West Virginia associate head coach Doc Holliday may have spent the past eight seasons away from Morgantown, but when it came time for the annual Backyard Brawl between WVU and Pitt, he was never too far from his Mountain State roots.
Holliday, a former WVU linebacker, has certainly seen his fair share of Brawls. The Hurricane, W.Va. native played in three from 1976-78, and spent the next 21 years on the WVU sideline as an assistant coach. After the 1999 season, he left Don Nehlen's staff and moved on to North Carolina State to coach wide receivers for Chuck Amato. Holliday later joined the coaching staff at Florida as safeties coach and recruiting coordinator.
Ironically, though, it was the 100th edition of the Backyard Brawl which – in a way – ultimately led Holliday back to his alma mater.
In fact, he remembers December 1, 2007 quite vividly.
"I did (watch it)," Holliday recalled earlier this week. "I came up to see (current WVU lineman) Josh Jenkins for Florida, and I was at the state championship game at Wheeling Island (where Jenkins led the Big Reds to a second consecutive state title). I flew back to Gainesville, met my wife for dinner and watched it with her at a restaurant in Gainesville."
Of course what transpired on that chilly night at Milan Puskar Stadium was a 13-9 Pitt win. The Panthers came to town as a 28-point underdog, only to spoil West Virginia's chances of reaching the BCS national title game.
"Anytime you get put in that position where you have a chance to win it all, it's great," Holliday said. He would know a thing or two about games with national title implications as he was an assistant on WVU's 1988 national runner-up and won it all in 2006 as an assistant for Urban Meyer and the Gators. "Pitt did a great job coming in here. They got it done."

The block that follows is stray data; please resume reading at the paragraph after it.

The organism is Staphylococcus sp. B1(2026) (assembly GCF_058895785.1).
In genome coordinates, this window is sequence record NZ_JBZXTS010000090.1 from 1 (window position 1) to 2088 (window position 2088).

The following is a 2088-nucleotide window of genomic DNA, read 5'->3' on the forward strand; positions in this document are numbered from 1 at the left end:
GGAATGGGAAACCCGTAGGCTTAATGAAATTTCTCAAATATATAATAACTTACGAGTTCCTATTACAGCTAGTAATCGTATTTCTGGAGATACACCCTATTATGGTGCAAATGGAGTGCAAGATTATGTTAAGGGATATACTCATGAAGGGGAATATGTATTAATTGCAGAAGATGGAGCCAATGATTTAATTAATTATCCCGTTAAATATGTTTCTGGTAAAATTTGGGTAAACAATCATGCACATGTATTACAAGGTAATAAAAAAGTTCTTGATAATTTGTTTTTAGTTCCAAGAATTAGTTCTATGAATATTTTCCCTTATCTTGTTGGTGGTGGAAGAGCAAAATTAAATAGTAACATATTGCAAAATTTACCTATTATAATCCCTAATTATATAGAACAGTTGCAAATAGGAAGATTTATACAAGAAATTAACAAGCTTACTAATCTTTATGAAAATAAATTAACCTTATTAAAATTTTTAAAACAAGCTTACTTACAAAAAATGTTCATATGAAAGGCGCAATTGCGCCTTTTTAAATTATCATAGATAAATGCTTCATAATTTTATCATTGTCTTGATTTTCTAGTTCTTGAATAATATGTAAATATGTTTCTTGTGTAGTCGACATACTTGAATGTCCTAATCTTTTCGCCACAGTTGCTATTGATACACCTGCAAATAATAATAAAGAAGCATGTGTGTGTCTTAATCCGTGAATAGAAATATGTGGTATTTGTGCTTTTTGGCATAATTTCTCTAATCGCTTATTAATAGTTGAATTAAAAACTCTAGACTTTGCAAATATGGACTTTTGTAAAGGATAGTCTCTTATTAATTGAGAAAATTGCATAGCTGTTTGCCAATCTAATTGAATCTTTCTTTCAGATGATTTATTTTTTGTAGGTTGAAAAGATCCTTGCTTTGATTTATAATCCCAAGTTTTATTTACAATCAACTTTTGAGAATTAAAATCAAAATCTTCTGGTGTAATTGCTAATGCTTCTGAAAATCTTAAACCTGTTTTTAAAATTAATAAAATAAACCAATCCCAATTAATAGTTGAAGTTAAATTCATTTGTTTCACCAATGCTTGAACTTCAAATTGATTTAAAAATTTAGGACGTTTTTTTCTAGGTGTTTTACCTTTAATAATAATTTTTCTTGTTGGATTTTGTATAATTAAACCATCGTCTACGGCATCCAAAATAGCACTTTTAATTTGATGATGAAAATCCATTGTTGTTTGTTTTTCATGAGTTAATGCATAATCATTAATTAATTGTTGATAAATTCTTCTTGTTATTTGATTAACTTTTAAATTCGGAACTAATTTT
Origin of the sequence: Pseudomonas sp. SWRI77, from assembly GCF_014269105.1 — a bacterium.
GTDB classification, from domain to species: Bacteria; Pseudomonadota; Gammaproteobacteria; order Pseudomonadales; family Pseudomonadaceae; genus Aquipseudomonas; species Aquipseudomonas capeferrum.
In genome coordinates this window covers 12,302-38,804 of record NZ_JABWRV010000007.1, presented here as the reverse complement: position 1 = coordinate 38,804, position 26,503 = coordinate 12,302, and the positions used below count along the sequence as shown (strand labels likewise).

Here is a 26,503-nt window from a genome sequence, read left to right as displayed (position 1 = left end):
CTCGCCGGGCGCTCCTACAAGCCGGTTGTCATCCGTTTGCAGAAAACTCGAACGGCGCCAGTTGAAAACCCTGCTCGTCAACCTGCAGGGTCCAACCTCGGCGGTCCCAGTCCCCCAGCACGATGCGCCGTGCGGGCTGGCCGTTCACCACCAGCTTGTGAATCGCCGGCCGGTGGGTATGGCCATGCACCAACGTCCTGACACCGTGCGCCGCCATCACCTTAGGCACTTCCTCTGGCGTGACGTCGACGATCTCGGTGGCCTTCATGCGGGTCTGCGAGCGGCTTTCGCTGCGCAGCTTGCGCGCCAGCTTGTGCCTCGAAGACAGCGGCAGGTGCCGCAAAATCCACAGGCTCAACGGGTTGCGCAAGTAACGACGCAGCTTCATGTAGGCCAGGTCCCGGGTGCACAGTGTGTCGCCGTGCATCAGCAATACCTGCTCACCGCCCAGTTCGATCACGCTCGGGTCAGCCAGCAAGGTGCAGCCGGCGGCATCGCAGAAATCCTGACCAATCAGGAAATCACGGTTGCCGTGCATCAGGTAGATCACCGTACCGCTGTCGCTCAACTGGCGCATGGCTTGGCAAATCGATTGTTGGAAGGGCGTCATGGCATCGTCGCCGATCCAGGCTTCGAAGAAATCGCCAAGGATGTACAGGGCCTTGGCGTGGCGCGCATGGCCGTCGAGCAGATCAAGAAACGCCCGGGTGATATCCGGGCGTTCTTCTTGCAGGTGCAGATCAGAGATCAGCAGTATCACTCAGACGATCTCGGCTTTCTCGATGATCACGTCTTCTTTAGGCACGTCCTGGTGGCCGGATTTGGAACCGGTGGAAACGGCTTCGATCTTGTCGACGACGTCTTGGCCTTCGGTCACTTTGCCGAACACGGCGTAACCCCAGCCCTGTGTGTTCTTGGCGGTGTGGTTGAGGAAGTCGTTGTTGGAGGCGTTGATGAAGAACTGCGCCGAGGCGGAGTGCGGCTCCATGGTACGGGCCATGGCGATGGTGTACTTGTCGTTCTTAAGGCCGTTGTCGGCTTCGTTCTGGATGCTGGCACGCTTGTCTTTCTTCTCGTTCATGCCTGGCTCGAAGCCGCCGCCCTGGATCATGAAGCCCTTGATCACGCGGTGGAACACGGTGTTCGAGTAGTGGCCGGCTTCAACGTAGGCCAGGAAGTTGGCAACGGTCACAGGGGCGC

The fallout from the game not only crushed the national title hopes and dreams of the Mountaineers and their fans, but ultimately ended up being the first of many dominoes that resulted in Holliday coming back.
Conventional wisdom suggests that had the Mountaineers won, then-head coach Rich Rodriguez would have never left for Michigan. Consequently, much of the coaching staff would still be the same, and Holliday – in all likelihood – would still be in Gainesville.
Instead, he's back home. Friday at high noon will give Holliday an opportunity to be back on the sidelines for what he says is one of college football's best rivalries.
"It's just an hour up the road, just like Florida-Florida State," he explained. "Anytime you get schools that close together, you get fans and their passion, too.
"It's a big game, going back for a long, long time."
Among his favorite memories from the Backyard Brawl are the times he spent trying to track down a college and pro football legend, albeit with little success.
"I chased Tony Dorsett around one year, but never did catch him," Holliday recalled with a chuckle. "Pitt, back in the 70's when they won the national championship, I don't know that I ever got a hand on (Dorsett). We beat them the year before that. It was a tight game. Boy, they had a lot of good players.
"There were some great ones involved in those games and there will be some great ones involved in the future," he continued. "The most important thing as a coach, though, is to make sure we get our kids prepared and ready to go on Friday."
Holliday and the rest of the WVU staff have been hard at work doing just that all week. That being said, one can't help but think that at some point before or after Friday's game, Holliday will have some nostalgic feelings as he participates in his first Backyard Brawl in nearly 10 years.
"There have been a lot of great memories," he concluded. "It was a great game to be a part of and I'm looking forward to being in it again."